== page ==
and get wages circulating in the economy.
The Civilian Conservation Corps put three million young men and
thousands of young women to work on environmental conservation jobs, not in competition with the private sector, that
included fighting fires, reforestation, erosion control, trail and dam building, and building the ramadas and picnic areas at
many national parks, including Saguaro.
There is an entry point for hikers on Sanders Road, just south of
Rudasill. There is no formal trail, but it's an easy walk of less than a half-mile on flat ground to the ruins. Do watch where
you step to avoid critters that call the area home. Please remember that anything over 50 years old is legally considered
to be an artifact and is therefore protected. What looks like rusty trash is part of an archaeological record that should not
- Ice Cream Social at PRCC. Join your neighbors for ice cream sundaes with all the toppings at the Picture Rocks
Community Center on Friday, August 17, 6-8 p.m. Cost is $2/person. And mark your calendars now to see Elvis (!) on
September 21. Details in next month's newsletter. For more information, call 682-7166.
- 12-year-old Picture Rocks resident Jordan Lange began pitching horseshoes at Benny's Cafe just last year. Since
then he has gone on to become the Arizona Junior State Champion and winner of his division at the 2007 World
Horseshoe Tournament held in Ardmore, Oklahoma, in July. Dubbed the "Tiger Woods of horseshoes," his story is
reported in the July 31, 2007, issue of the Tucson Citizen. Click
here to read the complete article online.
- The Pima Council on Aging has a representative at the Picture Rocks
Community Center, 5615 N. Sanders Road, from noon - 2 p.m. on the first Wednesday of each month. Seniors and
caregivers are invited to meet with Council representative to find out about rights and resources.
- The Community Food Bank's Mobile Market
sets up shop in front of PRCCI, 6691 N. Sandario Road, every other Monday, 11 a.m. - 2 p.m. A new panel truck makes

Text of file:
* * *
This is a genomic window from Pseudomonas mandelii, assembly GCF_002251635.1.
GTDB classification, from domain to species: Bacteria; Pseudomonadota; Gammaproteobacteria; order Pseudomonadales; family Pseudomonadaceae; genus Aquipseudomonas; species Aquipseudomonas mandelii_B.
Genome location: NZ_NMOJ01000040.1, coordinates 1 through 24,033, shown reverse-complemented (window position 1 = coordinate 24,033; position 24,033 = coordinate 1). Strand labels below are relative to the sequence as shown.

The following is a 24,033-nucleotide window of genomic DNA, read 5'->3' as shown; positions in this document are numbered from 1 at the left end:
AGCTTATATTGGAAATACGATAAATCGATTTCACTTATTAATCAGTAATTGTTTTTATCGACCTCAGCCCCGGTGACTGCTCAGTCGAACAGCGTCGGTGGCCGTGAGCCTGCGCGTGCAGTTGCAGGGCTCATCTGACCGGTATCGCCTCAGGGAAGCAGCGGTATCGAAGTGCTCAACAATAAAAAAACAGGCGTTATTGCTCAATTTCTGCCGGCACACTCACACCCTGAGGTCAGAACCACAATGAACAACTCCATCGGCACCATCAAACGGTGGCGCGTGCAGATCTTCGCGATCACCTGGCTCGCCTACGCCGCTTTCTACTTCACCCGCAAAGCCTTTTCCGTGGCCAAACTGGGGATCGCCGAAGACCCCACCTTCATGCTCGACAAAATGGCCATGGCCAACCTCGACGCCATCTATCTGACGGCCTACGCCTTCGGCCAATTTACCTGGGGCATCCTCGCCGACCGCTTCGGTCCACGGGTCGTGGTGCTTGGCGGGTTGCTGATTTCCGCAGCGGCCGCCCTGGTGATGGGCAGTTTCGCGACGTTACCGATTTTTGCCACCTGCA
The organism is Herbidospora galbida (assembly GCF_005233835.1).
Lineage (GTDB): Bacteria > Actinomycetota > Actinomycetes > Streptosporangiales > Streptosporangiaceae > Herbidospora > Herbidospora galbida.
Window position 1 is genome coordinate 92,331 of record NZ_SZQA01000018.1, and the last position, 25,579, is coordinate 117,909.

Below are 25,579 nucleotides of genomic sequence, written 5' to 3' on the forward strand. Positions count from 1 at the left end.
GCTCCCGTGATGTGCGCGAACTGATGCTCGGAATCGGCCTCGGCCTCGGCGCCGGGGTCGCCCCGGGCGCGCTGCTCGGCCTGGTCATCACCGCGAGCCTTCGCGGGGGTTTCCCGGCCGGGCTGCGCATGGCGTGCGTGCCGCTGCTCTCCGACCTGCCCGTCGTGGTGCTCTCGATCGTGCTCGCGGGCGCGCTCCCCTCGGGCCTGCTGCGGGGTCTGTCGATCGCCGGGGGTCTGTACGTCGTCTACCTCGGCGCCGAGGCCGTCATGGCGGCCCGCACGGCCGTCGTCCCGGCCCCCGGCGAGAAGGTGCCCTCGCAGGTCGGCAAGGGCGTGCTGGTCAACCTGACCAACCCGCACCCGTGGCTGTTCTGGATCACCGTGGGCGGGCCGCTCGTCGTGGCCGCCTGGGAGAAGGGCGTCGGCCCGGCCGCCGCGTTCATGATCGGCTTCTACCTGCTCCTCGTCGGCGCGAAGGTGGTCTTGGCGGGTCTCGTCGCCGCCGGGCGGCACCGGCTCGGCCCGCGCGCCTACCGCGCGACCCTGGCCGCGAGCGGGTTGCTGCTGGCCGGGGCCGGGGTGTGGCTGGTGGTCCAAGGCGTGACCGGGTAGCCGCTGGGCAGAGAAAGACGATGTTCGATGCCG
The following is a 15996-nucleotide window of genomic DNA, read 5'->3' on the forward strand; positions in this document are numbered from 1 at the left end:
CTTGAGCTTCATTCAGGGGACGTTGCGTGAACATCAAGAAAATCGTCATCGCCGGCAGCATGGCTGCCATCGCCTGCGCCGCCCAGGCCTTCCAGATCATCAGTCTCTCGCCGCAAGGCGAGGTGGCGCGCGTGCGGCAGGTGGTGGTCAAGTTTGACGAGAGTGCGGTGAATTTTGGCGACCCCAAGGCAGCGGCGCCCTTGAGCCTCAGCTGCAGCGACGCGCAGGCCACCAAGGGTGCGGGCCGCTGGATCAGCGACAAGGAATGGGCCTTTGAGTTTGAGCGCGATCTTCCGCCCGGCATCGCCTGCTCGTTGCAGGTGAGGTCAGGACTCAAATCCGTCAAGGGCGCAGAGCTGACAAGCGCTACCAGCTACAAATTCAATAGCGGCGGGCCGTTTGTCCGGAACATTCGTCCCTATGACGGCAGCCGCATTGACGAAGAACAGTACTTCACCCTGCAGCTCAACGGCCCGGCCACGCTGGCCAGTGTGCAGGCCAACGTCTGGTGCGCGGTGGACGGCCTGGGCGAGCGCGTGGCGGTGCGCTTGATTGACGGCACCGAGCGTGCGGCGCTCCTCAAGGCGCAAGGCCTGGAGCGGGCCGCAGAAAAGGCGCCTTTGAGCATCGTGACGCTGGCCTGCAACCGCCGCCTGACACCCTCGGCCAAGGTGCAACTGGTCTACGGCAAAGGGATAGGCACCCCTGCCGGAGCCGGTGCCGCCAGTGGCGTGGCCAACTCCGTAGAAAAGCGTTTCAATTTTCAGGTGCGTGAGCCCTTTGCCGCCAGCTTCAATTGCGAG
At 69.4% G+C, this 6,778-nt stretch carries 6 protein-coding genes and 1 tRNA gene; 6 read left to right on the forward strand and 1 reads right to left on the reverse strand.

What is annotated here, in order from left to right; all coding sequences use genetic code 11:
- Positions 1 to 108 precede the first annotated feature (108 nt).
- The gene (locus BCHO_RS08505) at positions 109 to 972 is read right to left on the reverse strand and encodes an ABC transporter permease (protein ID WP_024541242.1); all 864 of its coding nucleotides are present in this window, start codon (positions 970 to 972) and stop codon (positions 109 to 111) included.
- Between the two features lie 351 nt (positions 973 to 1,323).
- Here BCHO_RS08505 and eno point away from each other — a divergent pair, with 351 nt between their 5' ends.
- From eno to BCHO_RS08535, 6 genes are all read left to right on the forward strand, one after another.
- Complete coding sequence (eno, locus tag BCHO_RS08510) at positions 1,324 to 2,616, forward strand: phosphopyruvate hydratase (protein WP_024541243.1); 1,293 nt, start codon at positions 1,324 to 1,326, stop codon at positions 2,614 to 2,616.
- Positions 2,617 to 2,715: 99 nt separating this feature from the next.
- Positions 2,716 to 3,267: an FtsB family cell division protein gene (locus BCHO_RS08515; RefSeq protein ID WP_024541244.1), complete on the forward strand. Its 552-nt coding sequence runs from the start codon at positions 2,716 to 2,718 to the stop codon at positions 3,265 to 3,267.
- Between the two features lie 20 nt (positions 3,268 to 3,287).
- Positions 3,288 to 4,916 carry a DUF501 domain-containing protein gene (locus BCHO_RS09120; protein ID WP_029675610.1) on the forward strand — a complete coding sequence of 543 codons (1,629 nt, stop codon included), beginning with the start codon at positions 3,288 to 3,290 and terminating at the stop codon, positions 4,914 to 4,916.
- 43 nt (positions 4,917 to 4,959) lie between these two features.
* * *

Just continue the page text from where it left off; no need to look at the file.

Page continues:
shopping easier, with low cost staples available. Upcoming dates are August 27, September 10 and September 24.
- The Picture Rocks Pool will be open only on weekends after August 13, when school opens. The pool closes for the
season on Labor Day.
- Schools are open, so drive safely. Use caution, especially around schools, and watch for pedestrians and bicycle
riders wherever you drive.
- Saguaro National Park announced that fire restrictions have been lifted due to reduced fire danger following
monsoon precipitation. Park visitors are reminded to continue to exercise caution while smoking and to build campfires
only in picnic areas where fire grates are provided.
- Lilian Von Rago, formerly of Supervisor
Sharon Bronson's office, has moved on and Picture Rocks
will miss her. She was a valuable link between this community and Pima County, attending many meetings of Citizens for
Picture Rocks, listening patiently to residents' concerns and helping members navigate bureaucratic mazes.
- Clarification: Citizens for Picture Rocks is an independent non-profit organization, not affiliated with either the
county-run Picture Rocks Community Center and Park on Sanders Road or the privately operated Picture Rocks
Community Center, Inc., on Sandario Road.
- Sixth wettest July. The
National Weather Service reports that Tucson
officially received 5.22 inches of rainfall in July, though many areas received more. The normal amount of rain for July is